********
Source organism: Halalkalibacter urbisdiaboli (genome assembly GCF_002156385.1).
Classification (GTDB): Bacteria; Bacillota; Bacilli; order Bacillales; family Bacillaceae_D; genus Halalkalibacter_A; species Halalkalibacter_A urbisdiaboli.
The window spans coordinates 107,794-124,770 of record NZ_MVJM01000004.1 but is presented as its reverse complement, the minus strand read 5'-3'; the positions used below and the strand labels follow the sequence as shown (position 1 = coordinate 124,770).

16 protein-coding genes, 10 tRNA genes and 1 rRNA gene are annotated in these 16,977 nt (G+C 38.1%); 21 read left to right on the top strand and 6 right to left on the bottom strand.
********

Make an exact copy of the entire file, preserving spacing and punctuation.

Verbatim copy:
Source organism: Halalkalibacter urbisdiaboli (genome assembly GCF_002156385.1).
Classification (GTDB): Bacteria; Bacillota; Bacilli; order Bacillales; family Bacillaceae_D; genus Halalkalibacter_A; species Halalkalibacter_A urbisdiaboli.
The window spans coordinates 107,794-124,770 of record NZ_MVJM01000004.1 but is presented as its reverse complement, the minus strand read 5'-3'; the positions used below and the strand labels follow the sequence as shown (position 1 = coordinate 124,770).

16 protein-coding genes, 10 tRNA genes and 1 rRNA gene are annotated in these 16,977 nt (G+C 38.1%); 21 read left to right on the top strand and 6 right to left on the bottom strand.